From God, History, and Dialectic:
The Limitations of Augustine’s Dialectic vis-a-vis Christology—St. John Cassian:
“For if He willeth not that one of His little ones should perish, how can we imagine without grievous blasphemy that He does not generally will all men, but only some instead of all to be saved?… The grace of Christ then is at hand every day, which, while it ‘willeth all men to be saved and to come to the knowledge of the truth,’ calleth all without any exception, saying: ‘Come unto Me, all ye that labour and are heavy laden, and I will refresh you.’ But if He calls not all generally but only some, it follows that not all are heavy laden with original or actual sin, and that this saying is not a true one: ‘For all have sinned and come short of the glory of God;’ nor can we believe that ‘death passed on all men.’” (Conferences XIII, C.VII, NPNF II, v.11, p. 425)
+Photios Farrell Commentary:
This is the crux of the christological difficulty of the developed Augustinian position, and in order to understand what St. John is implying, one must unpack his statement. Again, I will cite from previous remarks in my Free Choice in St. Maximus the Confessor:
“Christ, being truly consubstantial (in His humanity) with all men, truly died for all men, and thus His atoning Passion, Death, and Resurrection are in no way limited (but affect all men irresistibly).
In turn, the doctrine of the limited atonement may be reversed to show its hidden and heretical implications: If not all men rise with the second Adam then not all die with the first Adam. There would consequently be some men who, not being affected by the consubstantiality of Christ’s human nature, would not be consubstantial with Him. Therefore, they would not be in Adam either. Not being in Adam, they would have no need of Christ. This is a denial of the inheritance of ancestral sin [mortality], and is therefore Pelagianism.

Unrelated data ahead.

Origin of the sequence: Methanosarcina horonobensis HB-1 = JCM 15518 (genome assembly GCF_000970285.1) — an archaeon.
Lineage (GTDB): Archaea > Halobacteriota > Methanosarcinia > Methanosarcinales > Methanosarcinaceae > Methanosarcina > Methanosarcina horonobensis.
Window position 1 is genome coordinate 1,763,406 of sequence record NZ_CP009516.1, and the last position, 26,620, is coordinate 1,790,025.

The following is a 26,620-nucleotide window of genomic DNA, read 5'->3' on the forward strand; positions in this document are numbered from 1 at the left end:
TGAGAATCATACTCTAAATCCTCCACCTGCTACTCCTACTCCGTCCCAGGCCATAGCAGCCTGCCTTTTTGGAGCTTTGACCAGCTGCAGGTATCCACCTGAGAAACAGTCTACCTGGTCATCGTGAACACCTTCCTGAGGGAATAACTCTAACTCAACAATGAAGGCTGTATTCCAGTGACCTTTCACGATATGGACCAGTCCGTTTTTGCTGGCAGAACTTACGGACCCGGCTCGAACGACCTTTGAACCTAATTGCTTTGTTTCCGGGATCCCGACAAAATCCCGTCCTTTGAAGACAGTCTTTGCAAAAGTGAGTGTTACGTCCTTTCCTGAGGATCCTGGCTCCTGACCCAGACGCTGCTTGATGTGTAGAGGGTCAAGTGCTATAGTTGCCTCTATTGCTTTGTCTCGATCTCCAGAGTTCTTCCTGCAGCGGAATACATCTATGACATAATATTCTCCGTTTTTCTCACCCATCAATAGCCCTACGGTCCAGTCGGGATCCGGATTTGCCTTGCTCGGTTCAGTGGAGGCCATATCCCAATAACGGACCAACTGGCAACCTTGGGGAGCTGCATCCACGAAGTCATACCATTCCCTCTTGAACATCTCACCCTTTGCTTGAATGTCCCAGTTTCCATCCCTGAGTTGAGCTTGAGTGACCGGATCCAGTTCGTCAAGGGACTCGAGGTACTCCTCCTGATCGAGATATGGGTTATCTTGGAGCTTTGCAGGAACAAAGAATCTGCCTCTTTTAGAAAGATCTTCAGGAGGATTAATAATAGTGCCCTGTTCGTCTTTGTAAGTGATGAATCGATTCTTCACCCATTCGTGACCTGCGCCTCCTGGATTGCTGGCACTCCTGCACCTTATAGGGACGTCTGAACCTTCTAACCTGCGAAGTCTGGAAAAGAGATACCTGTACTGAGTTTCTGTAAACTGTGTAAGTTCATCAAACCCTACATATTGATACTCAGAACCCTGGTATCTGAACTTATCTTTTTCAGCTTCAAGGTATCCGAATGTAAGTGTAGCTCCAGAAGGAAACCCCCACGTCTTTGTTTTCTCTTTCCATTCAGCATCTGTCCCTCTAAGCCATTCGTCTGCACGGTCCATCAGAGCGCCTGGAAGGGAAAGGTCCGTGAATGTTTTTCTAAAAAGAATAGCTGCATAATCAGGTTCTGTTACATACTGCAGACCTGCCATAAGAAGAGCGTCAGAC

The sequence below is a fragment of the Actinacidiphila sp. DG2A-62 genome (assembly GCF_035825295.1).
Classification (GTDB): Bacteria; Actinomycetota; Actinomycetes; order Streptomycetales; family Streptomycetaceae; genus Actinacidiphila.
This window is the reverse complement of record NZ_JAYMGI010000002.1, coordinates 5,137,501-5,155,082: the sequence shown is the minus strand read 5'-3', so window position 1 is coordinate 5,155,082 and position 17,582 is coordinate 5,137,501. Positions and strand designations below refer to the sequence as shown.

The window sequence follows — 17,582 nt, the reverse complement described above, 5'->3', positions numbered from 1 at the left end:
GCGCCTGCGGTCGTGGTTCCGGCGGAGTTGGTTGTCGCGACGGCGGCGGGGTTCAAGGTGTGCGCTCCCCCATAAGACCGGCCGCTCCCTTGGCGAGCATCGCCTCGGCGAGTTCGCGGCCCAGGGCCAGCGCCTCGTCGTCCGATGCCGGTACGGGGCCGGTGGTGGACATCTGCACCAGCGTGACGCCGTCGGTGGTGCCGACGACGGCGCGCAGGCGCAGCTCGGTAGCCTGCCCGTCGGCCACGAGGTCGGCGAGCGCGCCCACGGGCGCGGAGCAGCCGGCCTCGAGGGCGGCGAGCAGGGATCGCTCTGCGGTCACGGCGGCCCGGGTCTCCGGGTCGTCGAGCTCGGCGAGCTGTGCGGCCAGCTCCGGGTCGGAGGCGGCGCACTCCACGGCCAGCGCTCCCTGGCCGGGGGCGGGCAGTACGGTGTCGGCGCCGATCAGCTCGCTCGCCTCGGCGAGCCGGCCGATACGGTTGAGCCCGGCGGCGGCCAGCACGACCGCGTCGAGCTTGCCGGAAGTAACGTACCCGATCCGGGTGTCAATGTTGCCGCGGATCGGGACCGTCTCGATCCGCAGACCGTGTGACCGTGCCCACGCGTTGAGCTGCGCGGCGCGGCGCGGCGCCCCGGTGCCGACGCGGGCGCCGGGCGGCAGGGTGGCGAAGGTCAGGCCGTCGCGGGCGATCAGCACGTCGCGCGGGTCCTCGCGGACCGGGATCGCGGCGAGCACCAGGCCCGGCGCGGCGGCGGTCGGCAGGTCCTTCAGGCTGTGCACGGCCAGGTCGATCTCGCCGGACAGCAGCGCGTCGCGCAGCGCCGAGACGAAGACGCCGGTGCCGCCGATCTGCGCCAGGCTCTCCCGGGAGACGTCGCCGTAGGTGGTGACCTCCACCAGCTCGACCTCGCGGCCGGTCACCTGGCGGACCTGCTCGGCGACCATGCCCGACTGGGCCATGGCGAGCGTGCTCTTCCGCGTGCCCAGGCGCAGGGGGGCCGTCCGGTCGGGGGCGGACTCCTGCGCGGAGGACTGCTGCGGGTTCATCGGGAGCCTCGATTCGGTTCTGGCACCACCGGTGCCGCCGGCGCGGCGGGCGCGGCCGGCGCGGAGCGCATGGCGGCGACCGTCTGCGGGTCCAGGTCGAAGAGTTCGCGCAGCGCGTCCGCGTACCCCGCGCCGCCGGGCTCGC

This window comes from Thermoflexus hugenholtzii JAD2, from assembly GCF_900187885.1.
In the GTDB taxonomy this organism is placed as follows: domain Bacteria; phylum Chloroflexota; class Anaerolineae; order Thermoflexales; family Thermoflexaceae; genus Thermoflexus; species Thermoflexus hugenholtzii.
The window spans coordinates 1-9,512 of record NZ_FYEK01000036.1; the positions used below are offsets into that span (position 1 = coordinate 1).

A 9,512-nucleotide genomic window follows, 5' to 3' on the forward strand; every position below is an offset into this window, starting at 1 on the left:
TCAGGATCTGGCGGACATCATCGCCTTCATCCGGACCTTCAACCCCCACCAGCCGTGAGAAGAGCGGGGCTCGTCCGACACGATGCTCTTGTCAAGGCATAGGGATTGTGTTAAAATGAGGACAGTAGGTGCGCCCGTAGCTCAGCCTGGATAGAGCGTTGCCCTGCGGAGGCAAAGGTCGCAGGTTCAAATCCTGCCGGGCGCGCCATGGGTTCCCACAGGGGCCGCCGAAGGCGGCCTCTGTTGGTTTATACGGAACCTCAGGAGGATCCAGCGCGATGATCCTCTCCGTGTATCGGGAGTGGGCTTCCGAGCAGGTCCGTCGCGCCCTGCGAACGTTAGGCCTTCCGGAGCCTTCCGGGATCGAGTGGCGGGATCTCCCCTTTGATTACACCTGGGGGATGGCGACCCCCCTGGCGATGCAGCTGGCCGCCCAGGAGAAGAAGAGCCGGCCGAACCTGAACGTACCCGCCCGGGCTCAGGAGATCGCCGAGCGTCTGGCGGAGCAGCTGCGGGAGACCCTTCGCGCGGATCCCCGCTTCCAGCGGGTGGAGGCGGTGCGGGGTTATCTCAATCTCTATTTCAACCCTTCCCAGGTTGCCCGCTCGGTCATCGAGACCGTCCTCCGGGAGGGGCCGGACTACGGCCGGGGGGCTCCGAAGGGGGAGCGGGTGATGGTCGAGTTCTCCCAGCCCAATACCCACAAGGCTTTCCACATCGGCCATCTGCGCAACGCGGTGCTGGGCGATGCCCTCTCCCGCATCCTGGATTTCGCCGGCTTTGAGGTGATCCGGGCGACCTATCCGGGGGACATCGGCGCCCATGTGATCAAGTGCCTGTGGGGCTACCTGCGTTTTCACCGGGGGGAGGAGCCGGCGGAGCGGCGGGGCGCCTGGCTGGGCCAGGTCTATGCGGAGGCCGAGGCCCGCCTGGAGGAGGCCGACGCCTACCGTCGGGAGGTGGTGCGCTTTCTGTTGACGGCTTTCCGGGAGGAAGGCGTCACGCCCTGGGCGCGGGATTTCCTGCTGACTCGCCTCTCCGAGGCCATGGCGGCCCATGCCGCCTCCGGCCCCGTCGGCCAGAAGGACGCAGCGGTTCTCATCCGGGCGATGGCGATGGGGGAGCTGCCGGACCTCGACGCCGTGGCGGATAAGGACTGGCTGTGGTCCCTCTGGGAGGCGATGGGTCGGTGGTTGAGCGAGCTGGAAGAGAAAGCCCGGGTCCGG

Furthermore, if Christ’s human nature is efficacious in salvation only for a limited number of elected individuals, then it would appear that Christ’s humanity, insofar as it is efficacious for those individuals, is united with them not naturally but only by the object of their wills (i.e., salvation), since His human nature itself is not united with them. This union in the ‘object of will’ between God and man in Christ is Nestorianism. (One might also notice again the effect of Augustine’s theory of illumination on his Christology and predestinarian doctrine).
It would also appear that, on this view, the human nature of the elected individuals gives nothing to election, and Christ’s human nature certainly does not, as it effects only the elected individuals. Human nature therefore either has no will, which is a kind of ‘anthropological’ apollinarianism, or it is merely ineffectual in salvation (‘soteriological’ Apollinarianism). Christ’s human decision of salvation at Gethsemane is therefore illusory, and this is Doketism.” (Free Choice in St. Maximus the Confessor, pp. 224-225)
Throughout Augustine’s predestinarian doctrine and its christological consequences, St. John is really saying that there are other factors at work than the exposition of Christian doctrine.
God, History, and Dialectic by +Photios Farrell
Note: This text is not to be copied without written consent of Bishop Farrell himself.